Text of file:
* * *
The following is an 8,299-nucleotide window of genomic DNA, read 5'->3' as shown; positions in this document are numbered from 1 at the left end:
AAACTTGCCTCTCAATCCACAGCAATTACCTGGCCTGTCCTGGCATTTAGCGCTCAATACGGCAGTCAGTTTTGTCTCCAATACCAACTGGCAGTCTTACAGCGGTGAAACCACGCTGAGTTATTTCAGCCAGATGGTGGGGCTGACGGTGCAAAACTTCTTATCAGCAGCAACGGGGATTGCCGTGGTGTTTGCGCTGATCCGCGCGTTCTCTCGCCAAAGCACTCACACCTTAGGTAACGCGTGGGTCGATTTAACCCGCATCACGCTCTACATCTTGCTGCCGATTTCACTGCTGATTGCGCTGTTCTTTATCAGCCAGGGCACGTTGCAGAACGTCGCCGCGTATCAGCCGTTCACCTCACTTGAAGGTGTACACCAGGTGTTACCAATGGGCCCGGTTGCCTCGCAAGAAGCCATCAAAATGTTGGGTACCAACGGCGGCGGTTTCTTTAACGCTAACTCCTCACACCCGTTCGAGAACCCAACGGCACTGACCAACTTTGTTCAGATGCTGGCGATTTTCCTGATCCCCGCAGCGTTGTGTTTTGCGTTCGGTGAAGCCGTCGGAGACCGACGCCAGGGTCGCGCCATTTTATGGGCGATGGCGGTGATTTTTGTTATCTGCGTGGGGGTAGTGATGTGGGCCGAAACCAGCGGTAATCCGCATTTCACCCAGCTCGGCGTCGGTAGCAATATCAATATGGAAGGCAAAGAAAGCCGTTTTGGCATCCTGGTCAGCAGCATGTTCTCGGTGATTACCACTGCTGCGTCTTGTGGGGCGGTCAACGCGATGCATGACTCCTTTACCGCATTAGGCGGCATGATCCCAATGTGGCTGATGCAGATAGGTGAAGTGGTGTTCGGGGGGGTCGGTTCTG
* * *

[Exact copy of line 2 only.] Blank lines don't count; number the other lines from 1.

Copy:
AAACTTGCCTCTCAATCCACAGCAATTACCTGGCCTGTCCTGGCATTTAGCGCTCAATACGGCAGTCAGTTTTGTCTCCAATACCAACTGGCAGTCTTACAGCGGTGAAACCACGCTGAGTTATTTCAGCCAGATGGTGGGGCTGACGGTGCAAAACTTCTTATCAGCAGCAACGGGGATTGCCGTGGTGTTTGCGCTGATCCGCGCGTTCTCTCGCCAAAGCACTCACACCTTAGGTAACGCGTGGGTCGATTTAACCCGCATCACGCTCTACATCTTGCTGCCGATTTCACTGCTGATTGCGCTGTTCTTTATCAGCCAGGGCACGTTGCAGAACGTCGCCGCGTATCAGCCGTTCACCTCACTTGAAGGTGTACACCAGGTGTTACCAATGGGCCCGGTTGCCTCGCAAGAAGCCATCAAAATGTTGGGTACCAACGGCGGCGGTTTCTTTAACGCTAACTCCTCACACCCGTTCGAGAACCCAACGGCACTGACCAACTTTGTTCAGATGCTGGCGATTTTCCTGATCCCCGCAGCGTTGTGTTTTGCGTTCGGTGAAGCCGTCGGAGACCGACGCCAGGGTCGCGCCATTTTATGGGCGATGGCGGTGATTTTTGTTATCTGCGTGGGGGTAGTGATGTGGGCCGAAACCAGCGGTAATCCGCATTTCACCCAGCTCGGCGTCGGTAGCAATATCAATATGGAAGGCAAAGAAAGCCGTTTTGGCATCCTGGTCAGCAGCATGTTCTCGGTGATTACCACTGCTGCGTCTTGTGGGGCGGTCAACGCGATGCATGACTCCTTTACCGCATTAGGCGGCATGATCCCAATGTGGCTGATGCAGATAGGTGAAGTGGTGTTCGGGGGGGTCGGTTCTG